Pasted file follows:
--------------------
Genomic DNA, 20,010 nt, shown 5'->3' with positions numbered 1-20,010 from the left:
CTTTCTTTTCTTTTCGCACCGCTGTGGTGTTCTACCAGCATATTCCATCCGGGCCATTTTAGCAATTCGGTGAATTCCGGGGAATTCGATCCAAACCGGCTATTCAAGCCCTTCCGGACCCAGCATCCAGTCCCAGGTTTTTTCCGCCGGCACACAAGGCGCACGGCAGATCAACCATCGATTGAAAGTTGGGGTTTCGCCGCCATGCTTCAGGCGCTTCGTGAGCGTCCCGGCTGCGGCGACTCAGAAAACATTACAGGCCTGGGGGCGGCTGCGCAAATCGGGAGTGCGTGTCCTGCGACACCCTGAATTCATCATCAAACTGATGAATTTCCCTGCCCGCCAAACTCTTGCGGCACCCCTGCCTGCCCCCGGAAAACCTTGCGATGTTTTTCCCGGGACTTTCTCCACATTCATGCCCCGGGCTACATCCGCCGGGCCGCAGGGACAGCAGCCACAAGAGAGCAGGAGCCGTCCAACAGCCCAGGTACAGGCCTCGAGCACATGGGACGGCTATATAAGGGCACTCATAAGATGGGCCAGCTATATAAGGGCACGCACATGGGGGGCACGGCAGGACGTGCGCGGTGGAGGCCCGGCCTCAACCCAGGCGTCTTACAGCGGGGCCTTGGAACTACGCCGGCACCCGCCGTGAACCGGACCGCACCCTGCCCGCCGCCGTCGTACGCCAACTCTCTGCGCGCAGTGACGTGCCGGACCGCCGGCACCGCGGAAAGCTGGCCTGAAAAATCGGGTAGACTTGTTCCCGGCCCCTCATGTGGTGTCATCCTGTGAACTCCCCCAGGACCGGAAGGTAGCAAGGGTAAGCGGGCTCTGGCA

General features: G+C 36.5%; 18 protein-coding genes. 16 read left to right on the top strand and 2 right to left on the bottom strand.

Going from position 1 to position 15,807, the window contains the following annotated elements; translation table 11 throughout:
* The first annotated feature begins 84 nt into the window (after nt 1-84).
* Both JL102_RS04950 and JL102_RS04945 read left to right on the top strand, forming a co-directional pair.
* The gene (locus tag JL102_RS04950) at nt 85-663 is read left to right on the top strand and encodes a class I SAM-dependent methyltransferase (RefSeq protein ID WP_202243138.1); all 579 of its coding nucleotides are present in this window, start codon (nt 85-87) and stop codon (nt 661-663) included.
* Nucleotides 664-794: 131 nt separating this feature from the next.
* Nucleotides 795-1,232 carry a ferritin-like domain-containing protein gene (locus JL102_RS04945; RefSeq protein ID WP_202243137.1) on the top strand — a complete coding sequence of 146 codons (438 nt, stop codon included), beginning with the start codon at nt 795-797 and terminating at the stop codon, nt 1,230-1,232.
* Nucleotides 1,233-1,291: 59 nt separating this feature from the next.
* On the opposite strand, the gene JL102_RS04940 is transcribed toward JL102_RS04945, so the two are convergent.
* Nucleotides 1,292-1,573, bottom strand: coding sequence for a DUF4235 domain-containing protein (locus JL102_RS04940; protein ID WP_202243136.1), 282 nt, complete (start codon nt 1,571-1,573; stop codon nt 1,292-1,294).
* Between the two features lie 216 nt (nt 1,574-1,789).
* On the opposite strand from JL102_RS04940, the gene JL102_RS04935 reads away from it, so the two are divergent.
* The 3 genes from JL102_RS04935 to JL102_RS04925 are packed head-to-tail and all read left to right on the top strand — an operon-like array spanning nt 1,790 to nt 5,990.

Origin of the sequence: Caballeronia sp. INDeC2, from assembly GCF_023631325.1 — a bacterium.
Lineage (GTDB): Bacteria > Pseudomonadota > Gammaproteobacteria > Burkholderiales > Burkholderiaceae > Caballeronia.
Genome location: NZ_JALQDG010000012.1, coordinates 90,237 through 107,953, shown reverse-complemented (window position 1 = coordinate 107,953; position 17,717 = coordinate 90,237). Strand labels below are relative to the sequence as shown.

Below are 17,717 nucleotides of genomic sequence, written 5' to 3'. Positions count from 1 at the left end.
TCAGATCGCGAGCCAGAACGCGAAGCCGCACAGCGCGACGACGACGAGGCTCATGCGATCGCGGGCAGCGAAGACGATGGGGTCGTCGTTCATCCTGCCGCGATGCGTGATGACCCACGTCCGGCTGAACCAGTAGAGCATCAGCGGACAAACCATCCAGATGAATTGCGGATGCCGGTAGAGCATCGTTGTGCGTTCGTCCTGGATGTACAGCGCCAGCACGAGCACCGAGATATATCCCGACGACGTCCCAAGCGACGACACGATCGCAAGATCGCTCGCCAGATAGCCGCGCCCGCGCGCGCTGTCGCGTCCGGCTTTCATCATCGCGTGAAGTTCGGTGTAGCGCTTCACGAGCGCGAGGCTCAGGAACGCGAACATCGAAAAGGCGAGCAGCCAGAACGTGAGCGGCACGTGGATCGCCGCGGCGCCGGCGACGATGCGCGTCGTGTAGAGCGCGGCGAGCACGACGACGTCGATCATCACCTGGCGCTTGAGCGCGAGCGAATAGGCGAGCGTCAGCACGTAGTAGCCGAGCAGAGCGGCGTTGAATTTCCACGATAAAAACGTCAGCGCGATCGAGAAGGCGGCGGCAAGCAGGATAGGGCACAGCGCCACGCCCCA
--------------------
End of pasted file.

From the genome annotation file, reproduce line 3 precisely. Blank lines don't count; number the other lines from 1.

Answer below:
General features: G+C 36.5%; 18 protein-coding genes. 16 read left to right on the top strand and 2 right to left on the bottom strand.